The Half-Moon Conure (Aratinga canicularis), also known as the “Half-Moon Parakeet” or “Half-Moon Shaped Conure” is a medium-sized species of parrot that belongs to the genus Aratinga in the family Psittacidae. It is native to the tropical forests of South America, specifically the regions of Brazil, Colombia, Ecuador, French Guiana, Guyana, Peru, Suriname, and Venezuela.
In terms of physical characteristics, the Half-Moon Conure typically measures around 30cm in length and weighs between 120-135 grams. They have a relatively short tail, and their wings are relatively short and broad. They have a distinctive red patch on their forehead and a blue crescent-shaped patch on the crown, which can be used to distinguish them from other Aratinga species. Their beak is strong and curved, adapted for cracking seeds and nuts. The body plumage is primarily green, with blue-green on the head, red-orange on the shoulders, and a blue-green tail. The underwing coverts are yellow, and the flight feathers are blue-green.
In terms of behavior and ecology, Half-Moon Conures are social and gregarious birds, often found in flocks of up to 50 individuals. They are active and playful, known to engage in aerial acrobatics and foraging behaviors. They have a wide vocal range and are known for their loud calls and screeches. They feed on a variety of seeds, fruits, and nuts, and have been observed using tools to obtain food.
How to Stop Bad Behavior in Half-Moon Conures
Your cute little half-moon conure has become a big handful. He’s biting, screaming, and pushing you and your family around. I bet you didn’t expect this much attitude out of such a little bird! The truth is this little bird is a powerhouse of attitude and he may push your boundaries as far as he can.
If you’ve already allowed him to get away with being the boss of the home, it’s time to lay down the law – positively of course. Here’s how to nip your half-moon conure’s bad behavior in the bud.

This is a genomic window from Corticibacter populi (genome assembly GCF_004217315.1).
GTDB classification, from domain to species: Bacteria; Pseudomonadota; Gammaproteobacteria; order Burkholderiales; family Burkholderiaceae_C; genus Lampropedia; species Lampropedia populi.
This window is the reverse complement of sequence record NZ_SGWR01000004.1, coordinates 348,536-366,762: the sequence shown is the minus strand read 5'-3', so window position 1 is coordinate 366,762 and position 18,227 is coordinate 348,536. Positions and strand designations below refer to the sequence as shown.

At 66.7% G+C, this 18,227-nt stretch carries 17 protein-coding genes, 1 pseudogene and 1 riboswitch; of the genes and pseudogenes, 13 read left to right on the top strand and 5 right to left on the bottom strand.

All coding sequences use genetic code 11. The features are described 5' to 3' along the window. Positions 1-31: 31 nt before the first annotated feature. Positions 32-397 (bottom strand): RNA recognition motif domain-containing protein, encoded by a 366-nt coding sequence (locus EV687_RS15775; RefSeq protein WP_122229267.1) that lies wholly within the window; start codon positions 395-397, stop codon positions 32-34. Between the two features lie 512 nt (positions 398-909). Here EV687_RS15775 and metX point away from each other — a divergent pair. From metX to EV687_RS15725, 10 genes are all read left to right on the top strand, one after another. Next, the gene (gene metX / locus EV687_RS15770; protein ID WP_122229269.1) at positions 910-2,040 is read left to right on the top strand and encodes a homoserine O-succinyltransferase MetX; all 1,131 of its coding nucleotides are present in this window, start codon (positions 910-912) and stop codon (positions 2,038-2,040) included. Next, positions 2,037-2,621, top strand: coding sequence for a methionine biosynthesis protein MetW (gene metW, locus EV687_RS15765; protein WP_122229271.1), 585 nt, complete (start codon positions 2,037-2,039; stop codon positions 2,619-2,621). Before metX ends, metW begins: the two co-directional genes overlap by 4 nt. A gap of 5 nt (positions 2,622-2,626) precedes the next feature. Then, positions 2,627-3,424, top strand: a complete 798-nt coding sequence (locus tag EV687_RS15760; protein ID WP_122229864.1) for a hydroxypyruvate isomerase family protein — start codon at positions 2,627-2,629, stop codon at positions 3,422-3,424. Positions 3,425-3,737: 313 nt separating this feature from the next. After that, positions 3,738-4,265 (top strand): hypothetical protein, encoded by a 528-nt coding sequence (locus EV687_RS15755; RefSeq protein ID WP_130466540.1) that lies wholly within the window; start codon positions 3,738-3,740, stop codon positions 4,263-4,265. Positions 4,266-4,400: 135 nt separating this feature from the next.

- Give your half moon conure plenty of your time and attention every day.
They enjoy interacting with people, so when possible let him out of his cage to hang out with you and your family. Your Conure also enjoys being handled. If biting is a real problem consider placing a towel on your hands when you get him out of the cage, at least until he is properly trained. Of course, when you’re unable to be with your half-moon, make sure that he has plenty of room to fly around his cage and plenty of toys to keep him busy.
- Don’t accidentally encourage bad behaviors with your half-moon conure.
Many birds go through a nipping phase and if you punish it or have an extreme reaction, you can actually train them to continue nipping. Similar habits can be developed if you have a strong reaction to any adverse behavior whether it’s biting, screaming, charging, or feather plucking.
If you yell or splash your bird for screaming or biting, you teach him to be fearful of you. Fear breeds bad behavior, you’re doing exactly the opposite of what you want to do. You want your bird to love and trust you. You want your Half Moon Conure to feel comfortable, happy, and well-socialized.
- Trick-train your half-moon conure.
Trick training solves bad behavior problems in several ways. First and foremost it gives your Half Moon Conure what he wants most; attentive and structured time with you. Secondly, it engages your Half Moon Conure’s intelligence. Bored conures can cause trouble. Trick-train your Half Moon Conure and you challenge his intelligence. You stimulate his problem-solving skills. Third, when you trick train, you build a bond of trust between you and your bird.
Lastly, though not the least important, is that there are specific tricks that you can train your bird to make it stop those annoying behaviors. Biting when you retrieve him from the cage for example can be trained away by training the step-up and step-down commands.